The PS15 binoculars have been discontinued and replaced with a new legacy series, the PS31. Designed with input from U.S. Operations, the night vision binos have sharper resolution, are much more ergonomic, and are ultra-compact and lightweight. Unfortunately, they’re still very expensive.
- Gen 3 Auto-gated/Thin film
- A-grade 64-72 lp/mm resolution
- Ultra-wide 50° FOV
- Flip-up & monocular use
I’m not surprised that the PS31 comes in at almost double the price of the long-gone PS15 binoculars. Granted, the PS31 only dabbles in Gen 3 and better, and there’s a lot to gain with the new models even though these are technically goggles by definition.
From what I can see, you’re not actually getting any magnification as it’s a 1x dual tube optic – goggles! I’d give up magnification if it meant I had everything else the PS31 offers such as A-grade resolution (everything is clearer and sharper with much more detail), auto-gain to adapt to the conditions, and 60 hours of operation with a CR123 battery. The optional battery pack is expensive but is worth it, in my opinion, since it’s rated to run for 300 hours.
I really like that the dual tubes can be manipulated. This would be really beneficial for armed professionals when moving between weapon-mounted optics and dynamic battlefield conditions.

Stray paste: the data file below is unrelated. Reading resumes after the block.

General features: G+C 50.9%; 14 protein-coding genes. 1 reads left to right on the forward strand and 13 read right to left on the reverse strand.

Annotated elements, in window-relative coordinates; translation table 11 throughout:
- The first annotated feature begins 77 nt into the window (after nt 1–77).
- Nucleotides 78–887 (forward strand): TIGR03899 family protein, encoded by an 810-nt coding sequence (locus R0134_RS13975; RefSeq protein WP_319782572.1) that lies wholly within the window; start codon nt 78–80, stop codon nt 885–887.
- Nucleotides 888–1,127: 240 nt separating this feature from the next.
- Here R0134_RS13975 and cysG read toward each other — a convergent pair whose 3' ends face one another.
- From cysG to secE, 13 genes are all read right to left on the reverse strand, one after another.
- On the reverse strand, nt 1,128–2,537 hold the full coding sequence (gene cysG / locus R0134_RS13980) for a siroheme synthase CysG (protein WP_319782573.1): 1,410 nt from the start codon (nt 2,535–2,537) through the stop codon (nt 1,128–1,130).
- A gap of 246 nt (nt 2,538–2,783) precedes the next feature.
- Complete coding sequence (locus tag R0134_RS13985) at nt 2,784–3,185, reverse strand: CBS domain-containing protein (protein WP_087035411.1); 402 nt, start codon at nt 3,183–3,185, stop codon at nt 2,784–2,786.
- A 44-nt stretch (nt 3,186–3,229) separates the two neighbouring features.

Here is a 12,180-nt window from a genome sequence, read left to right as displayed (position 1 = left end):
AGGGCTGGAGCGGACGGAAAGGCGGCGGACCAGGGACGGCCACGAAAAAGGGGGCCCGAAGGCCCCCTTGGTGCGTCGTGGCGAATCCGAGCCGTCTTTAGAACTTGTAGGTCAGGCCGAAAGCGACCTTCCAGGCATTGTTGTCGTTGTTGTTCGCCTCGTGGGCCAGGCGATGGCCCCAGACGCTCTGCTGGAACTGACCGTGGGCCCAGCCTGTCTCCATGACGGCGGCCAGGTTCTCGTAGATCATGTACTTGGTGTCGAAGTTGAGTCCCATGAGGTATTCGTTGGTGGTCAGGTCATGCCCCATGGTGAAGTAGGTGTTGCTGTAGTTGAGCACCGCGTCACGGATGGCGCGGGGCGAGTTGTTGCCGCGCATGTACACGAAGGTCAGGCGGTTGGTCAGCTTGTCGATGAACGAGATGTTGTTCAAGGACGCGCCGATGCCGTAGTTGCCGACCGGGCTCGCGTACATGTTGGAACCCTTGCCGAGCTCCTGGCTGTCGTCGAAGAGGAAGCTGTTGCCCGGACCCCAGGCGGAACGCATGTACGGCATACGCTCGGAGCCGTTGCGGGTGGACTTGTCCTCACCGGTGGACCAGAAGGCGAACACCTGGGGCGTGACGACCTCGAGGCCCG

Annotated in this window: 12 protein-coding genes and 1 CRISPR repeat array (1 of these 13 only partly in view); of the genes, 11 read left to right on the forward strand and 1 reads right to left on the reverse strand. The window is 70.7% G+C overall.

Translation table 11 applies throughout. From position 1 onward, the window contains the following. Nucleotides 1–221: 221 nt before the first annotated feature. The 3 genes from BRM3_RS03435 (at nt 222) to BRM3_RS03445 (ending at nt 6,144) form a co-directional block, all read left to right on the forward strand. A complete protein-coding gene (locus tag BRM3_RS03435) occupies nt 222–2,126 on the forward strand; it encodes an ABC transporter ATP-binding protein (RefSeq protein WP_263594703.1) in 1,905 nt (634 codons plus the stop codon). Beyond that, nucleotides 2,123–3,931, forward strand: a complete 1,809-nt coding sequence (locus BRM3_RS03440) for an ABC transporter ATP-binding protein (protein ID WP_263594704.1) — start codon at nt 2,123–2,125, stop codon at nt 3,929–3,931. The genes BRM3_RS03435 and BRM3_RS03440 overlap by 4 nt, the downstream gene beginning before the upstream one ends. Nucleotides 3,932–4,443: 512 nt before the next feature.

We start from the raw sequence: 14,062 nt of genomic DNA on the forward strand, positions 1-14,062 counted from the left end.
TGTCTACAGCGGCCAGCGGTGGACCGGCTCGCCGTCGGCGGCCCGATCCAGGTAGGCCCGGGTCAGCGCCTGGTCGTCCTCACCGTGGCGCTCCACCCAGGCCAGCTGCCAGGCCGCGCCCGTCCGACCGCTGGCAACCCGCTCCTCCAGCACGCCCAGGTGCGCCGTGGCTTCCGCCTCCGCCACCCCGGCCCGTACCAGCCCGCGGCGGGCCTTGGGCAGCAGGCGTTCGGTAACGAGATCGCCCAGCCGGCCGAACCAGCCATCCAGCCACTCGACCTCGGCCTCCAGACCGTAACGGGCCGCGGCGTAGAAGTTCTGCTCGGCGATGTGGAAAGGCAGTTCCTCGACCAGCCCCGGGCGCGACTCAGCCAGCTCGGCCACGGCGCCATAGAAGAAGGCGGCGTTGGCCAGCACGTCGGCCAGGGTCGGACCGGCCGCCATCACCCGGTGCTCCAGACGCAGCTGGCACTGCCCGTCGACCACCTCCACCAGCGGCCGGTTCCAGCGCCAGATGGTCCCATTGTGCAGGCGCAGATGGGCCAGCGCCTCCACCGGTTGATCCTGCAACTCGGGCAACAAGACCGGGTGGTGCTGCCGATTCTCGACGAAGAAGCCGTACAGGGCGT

I personally think that it’s decently outfitted for indoor and outdoor use. Of course, it’s not waterproof, but it is IP65 rated, so it can handle exposure to rain and the like, just don’t let it be submerged. It’s rated to operate in extreme temperatures from -59° to 120° F.
At only 1.27 lbs in weight and 4.5 x 7 x 3.5” in size, it’s made to reduce weight on the neck and head and has been designed for improved center of gravity. For its advantages, I reckon the PS31 is an NVD that’s worth the money for the most serious of us who need A-grade night vision.
2. Armasight BNVD – Best Gen 3
Armasight is back and on a mission to improve and impress. Though outrageously expensive, the BNVD is an efficacious investment whether it be for professional applications from law enforcement to military engagements and civilian home defense and hunting.
- Gen 3 Pinnacle
- Single barrel flip-up
- Dual power source option
- 3-year warranty